From Bas C van Fraassen Scientific Representation: Paradoxes of Perspective
p. 208 “Herman Weyl expressed the fundamental insight as follows in 1934:
‘A science can never determine its subject-matter expect up to isomorphic representation. The idea of isomorphism indicates the self-understood, insurmountable barrier of knowledge. […T]oward the “nature” of its objects science maintains complete indifference.’ (Weyl 1934:19)
The initial assertion is clearly based on two basic convictions:
o that scientific representation is mathematical, and
o that in mathematics no distinction cuts across structural sameness.”
p. 209 “Weyl illustrates this with the example of a color space and an isomorphic geometric object. … The color space is a region on the projective plane. If we can nevertheless distinguish the one from the other, or from other attribute spaces with that structure, doesn’t that mean that we can know more that what science, so conceived, can deliver? Weyl accompanies his point about this limitation with an immediate characterization of the ‘something else’ which is then left un-represented.
‘This – for example what distinguish the colors from the point of the projective plane – one can only know in immediate alive intuition.’ (Ibid.)”
p. 210 “We seem to be left with four equally unpalatable alternatives:
o that either the point about isomorphism and mathematics is mistaken, or
o that scientific representation is not at bottom mathematical representation alone, or
o that science is necessarily incomplete in a way we can know it to be incomplete, or
o that those apparent differences to us, cutting across isomorphism, are illusory.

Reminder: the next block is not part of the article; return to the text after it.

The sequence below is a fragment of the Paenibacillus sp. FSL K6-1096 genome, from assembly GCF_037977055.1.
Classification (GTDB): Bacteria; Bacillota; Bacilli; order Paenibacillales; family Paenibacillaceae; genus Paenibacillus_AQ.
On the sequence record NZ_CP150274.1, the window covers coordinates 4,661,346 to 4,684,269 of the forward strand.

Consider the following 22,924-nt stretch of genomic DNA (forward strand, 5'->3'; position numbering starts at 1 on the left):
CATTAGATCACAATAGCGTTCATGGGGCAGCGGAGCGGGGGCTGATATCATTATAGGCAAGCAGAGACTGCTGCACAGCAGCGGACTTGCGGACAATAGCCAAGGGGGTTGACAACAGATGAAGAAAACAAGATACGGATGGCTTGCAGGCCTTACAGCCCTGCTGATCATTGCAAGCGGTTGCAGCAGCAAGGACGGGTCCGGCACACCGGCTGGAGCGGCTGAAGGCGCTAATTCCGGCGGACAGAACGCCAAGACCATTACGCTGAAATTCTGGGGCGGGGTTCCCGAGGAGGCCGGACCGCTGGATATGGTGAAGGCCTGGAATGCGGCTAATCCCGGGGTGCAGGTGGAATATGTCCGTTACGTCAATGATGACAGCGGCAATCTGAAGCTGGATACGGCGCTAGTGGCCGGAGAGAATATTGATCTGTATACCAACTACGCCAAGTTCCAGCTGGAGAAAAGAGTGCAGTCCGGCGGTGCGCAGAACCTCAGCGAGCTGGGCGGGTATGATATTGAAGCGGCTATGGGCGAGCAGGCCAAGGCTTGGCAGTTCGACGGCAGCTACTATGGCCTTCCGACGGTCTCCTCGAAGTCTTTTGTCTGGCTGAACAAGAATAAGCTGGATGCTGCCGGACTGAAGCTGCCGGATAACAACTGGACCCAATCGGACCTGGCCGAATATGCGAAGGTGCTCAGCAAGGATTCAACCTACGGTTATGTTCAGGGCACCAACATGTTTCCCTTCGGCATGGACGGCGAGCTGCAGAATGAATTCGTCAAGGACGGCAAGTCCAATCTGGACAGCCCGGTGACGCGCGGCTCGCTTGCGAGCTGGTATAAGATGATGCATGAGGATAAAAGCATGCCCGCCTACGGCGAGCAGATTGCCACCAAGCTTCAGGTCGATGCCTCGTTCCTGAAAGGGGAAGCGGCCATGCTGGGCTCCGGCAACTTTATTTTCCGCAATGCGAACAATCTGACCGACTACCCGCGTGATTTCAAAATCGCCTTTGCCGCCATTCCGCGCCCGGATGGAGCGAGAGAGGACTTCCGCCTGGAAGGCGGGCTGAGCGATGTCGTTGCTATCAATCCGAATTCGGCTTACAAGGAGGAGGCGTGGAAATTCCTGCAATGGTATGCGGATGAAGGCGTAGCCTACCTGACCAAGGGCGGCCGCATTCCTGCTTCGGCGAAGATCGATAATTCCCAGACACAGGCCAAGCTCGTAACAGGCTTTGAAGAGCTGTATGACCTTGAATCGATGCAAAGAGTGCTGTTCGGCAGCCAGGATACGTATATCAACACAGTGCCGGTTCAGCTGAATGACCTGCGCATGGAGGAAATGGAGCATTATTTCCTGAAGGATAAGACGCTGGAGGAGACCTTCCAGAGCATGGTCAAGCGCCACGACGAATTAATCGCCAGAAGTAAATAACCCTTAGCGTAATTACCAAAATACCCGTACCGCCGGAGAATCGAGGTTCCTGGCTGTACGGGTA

In his comment about immediate alive intuition, Weyl appears to opt for the second, or perhaps the third, alternative. But on the either of this, we face a perplexing epistemological question: Is there something that I could know to be the case, and which is not expressed by a proposition that could be part of some scientific theory?”
Let us imagine that we have a mathematical model that isomorphic with the whole reality. Let us say that this model is before you as some computer implementation. The problem of coordination still remains. To use this model, you need to find out its particular part and relate it with reality. The model of the whole reality does not do it by itself.
Yet, even after the theory has been developed (let us imagine that the science has included in its model the dark energy, the dark matter and have found a way to make GR and QM compatible), one needs to take a decision what a particular part of the theory is necessary to drive a particular innovation. Even a complete scientific theory will not do it by itself. In this sense, it will be still incomplete.
>What exactly is ‘coordination’ and why is it a problem?
An analogy would be using a map. One needs for example to locate oneself in a map. This could be generalized.
Let us consider how an engineer for example uses Maxwell equations. An engineer starts with a design. This design could be described by Maxwell equations but one needs an engineer to suggest the design. Maxwell equations on their own are not enough.
>I don’t understand the problem; are you simply saying the model of reality is not reality itself? That seems rather trivial.
In a way. A scientific model is after all a representation. And a representation is
p. 21 “Z uses X to depict Y as F”
Hence even a complete scientific theory does not contain “Z uses”. This remains somehow outside of even a complete Theory of Everything.
In a way it is trivial, I agree. Yet, it seems for example Hawking in his Grand Design does not agree with such a trivial observation.